Primary care physicians are embracing a risk-assessment tool called "Know Your Number," developed by BioSignia, to predict someone's probability of developing chronic preventable diseases such as diabetes and heart disease.

With Know Your Number, patients get a detailed report that shows their specific risk levels by disease compared to their peers. The Web-based tool can track progress and is simple to use.

Most importantly, BioSignia says, it changes the tone of the conversation, creating teamlike relationships between patient and physician.

It provides disease prevention with objective data typically already collected during a physical; it assesses current level and potential improvement, not just fear motivation; it compares patients among data/risk to age/gender matched peers; and it's easy and brings preventive care and the patient's ability to change into the discussion to implement into any clinical practice.

You can learn more about it online at www.knowyournumber.com.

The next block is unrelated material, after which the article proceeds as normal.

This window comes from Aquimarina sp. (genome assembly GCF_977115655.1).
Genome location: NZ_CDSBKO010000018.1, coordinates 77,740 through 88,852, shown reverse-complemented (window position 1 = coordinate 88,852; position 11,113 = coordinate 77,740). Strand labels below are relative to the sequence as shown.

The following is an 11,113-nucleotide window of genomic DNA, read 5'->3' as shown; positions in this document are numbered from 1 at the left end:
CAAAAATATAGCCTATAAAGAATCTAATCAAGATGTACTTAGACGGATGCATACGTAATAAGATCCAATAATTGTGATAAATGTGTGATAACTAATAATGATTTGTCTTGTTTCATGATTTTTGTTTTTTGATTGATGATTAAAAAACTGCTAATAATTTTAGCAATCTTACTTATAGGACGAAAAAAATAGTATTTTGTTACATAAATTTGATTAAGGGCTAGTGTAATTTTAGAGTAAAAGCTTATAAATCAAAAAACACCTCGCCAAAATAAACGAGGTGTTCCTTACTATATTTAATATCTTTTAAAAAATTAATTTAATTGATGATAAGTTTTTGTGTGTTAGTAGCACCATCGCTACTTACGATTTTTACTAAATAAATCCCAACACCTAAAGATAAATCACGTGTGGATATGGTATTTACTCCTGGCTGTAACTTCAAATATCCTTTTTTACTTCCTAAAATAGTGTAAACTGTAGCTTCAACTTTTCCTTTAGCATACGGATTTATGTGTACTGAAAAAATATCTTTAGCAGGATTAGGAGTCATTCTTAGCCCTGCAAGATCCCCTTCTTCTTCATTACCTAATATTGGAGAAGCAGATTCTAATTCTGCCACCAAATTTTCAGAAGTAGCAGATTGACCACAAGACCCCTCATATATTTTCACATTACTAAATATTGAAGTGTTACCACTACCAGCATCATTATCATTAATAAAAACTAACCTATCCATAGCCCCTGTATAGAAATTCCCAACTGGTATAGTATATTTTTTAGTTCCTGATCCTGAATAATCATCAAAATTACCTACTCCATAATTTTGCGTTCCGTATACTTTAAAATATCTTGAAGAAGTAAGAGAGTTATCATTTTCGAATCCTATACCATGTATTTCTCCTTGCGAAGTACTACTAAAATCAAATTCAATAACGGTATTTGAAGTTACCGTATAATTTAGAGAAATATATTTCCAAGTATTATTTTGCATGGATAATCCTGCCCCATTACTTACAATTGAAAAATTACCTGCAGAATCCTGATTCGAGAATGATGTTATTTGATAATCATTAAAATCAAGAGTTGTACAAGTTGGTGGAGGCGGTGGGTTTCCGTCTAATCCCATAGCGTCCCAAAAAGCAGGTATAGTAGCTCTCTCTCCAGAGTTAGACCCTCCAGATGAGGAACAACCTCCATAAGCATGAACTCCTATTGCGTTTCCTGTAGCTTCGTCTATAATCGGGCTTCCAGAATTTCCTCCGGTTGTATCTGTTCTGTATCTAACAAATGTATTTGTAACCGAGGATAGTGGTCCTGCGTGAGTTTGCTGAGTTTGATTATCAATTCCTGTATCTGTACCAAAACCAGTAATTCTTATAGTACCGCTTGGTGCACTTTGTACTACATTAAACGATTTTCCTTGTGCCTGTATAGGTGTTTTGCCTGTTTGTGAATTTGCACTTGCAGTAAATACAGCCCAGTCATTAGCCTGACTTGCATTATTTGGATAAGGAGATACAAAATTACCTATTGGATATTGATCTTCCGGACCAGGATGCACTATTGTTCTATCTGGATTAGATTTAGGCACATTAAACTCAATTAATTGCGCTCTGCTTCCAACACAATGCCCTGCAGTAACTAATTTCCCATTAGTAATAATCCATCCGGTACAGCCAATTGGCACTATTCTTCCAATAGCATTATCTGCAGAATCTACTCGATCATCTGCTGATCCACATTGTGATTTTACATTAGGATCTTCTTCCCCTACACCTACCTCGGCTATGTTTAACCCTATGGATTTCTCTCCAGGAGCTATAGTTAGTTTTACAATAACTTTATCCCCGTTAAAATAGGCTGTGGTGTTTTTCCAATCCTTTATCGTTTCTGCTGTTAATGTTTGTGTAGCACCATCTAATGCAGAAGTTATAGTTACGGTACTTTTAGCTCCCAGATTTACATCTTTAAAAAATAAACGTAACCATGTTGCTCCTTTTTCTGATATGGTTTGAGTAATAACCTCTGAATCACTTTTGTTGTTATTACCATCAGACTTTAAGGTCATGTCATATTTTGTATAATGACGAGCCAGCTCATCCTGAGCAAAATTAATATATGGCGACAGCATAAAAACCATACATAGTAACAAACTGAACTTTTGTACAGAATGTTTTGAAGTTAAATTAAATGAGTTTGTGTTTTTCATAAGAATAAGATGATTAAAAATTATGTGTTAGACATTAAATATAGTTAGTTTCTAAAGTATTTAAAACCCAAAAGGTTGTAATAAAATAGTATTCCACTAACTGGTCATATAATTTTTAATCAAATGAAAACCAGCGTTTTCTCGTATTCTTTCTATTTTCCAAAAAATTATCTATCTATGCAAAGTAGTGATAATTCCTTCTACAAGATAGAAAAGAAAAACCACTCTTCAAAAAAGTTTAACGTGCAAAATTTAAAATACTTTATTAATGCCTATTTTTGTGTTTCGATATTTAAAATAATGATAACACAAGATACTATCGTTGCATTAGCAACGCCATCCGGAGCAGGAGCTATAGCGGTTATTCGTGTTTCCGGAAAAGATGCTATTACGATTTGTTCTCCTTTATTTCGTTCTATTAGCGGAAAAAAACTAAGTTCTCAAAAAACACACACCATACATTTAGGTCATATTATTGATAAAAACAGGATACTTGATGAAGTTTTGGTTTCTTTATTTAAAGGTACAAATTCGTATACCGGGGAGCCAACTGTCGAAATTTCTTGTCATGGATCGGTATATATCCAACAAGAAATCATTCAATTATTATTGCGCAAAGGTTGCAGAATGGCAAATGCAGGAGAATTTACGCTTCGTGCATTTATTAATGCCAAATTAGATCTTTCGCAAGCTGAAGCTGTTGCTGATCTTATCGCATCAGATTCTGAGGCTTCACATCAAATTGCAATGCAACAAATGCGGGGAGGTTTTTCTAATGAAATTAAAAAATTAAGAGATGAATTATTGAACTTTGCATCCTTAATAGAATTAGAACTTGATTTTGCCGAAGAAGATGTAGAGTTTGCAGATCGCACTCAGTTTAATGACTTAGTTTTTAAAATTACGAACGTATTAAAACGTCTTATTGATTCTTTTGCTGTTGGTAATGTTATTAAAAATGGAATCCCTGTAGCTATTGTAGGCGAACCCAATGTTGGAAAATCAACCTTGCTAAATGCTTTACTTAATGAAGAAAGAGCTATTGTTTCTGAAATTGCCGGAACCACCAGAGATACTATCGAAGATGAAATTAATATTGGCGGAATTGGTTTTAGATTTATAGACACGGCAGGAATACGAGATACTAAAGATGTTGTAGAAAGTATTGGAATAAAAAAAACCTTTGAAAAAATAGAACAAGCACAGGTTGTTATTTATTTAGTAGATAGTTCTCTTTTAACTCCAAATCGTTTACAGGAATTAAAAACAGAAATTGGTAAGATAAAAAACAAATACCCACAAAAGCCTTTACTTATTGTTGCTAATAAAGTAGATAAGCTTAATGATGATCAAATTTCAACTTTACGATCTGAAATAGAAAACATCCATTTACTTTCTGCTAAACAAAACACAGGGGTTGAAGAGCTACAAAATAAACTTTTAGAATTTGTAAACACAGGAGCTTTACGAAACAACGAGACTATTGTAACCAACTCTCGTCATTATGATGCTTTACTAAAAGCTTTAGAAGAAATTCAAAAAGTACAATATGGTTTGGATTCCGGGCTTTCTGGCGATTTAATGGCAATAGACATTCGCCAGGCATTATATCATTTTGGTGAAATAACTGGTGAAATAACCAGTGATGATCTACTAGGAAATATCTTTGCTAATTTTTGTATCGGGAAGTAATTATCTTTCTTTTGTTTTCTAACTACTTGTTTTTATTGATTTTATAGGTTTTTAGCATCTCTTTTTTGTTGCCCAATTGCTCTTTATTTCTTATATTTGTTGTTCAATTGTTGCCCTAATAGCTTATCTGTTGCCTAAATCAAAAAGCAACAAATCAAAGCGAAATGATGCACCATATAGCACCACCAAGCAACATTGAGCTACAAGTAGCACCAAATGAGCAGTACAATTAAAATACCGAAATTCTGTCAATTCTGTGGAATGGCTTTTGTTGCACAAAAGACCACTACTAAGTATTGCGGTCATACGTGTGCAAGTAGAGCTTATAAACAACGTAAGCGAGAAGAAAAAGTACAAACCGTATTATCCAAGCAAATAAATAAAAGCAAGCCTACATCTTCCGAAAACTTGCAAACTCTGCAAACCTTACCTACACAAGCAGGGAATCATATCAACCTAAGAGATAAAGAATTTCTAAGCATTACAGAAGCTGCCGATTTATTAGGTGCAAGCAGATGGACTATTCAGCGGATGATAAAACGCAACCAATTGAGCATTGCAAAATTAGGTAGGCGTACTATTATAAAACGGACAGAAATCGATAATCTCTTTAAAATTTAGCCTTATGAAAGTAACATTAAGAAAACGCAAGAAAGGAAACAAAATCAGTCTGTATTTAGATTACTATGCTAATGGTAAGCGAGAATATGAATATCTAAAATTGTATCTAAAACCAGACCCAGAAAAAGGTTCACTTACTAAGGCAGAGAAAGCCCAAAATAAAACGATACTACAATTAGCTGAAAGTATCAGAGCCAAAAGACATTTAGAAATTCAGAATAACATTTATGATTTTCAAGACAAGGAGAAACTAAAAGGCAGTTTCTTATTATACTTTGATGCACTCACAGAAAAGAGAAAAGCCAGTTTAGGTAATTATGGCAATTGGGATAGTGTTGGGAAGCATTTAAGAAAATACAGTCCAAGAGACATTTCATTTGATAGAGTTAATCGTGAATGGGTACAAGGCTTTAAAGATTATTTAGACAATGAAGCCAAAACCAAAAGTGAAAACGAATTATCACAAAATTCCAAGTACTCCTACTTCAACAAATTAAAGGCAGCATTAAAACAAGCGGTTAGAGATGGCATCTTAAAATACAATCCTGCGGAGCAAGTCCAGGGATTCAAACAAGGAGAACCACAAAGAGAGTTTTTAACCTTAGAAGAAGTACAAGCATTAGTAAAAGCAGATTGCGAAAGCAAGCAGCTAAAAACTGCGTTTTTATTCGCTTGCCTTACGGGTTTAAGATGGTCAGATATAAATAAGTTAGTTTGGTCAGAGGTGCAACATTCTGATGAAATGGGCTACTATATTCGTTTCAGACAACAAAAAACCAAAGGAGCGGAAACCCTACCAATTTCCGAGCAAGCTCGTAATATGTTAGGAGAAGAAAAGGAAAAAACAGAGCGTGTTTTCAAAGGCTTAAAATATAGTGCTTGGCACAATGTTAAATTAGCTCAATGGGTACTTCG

Little sleep, higher BP

Teens who don't sleep well or long enough may have a higher risk of elevated blood pressure that could lead to cardiovascular disease later in life, researchers report in Circulation: Journal of the American Heart Association.

They found the odds of elevated blood pressure increased 3.5 times for those with low sleep efficiency and 2.5 times for those with sleeping periods of less than 6.5 hours, even after adjusting for gender, body mass index and socioeconomic status.

Adolescents with low sleep efficiency — those who have trouble falling to sleep at night or who wake up too early — had an average 4 millimeters of mercury (mm Hg) higher systolic blood pressure compared to children with higher sleep efficiency.

The study of 238 (123 boys and 115 girls) 13- to 16-year-olds is the first to examine insufficient sleep and blood pressure in healthy adolescents.

Researchers discovered that 14 percent of the adolescents had pre-hypertension or hypertension with blood pressures in the 90th percentile for their height, age and gender. Twenty-six percent of the participants had low sleep efficiency and 11 percent had an extremely short sleep duration of less than 6.5 hrs.

Nearly two-thirds of the adolescents with short sleep duration also had low sleep efficiency, while 27.9 percent of adolescents with low sleep efficiency also had short sleep duration.

The National Institutes of Health funded the study.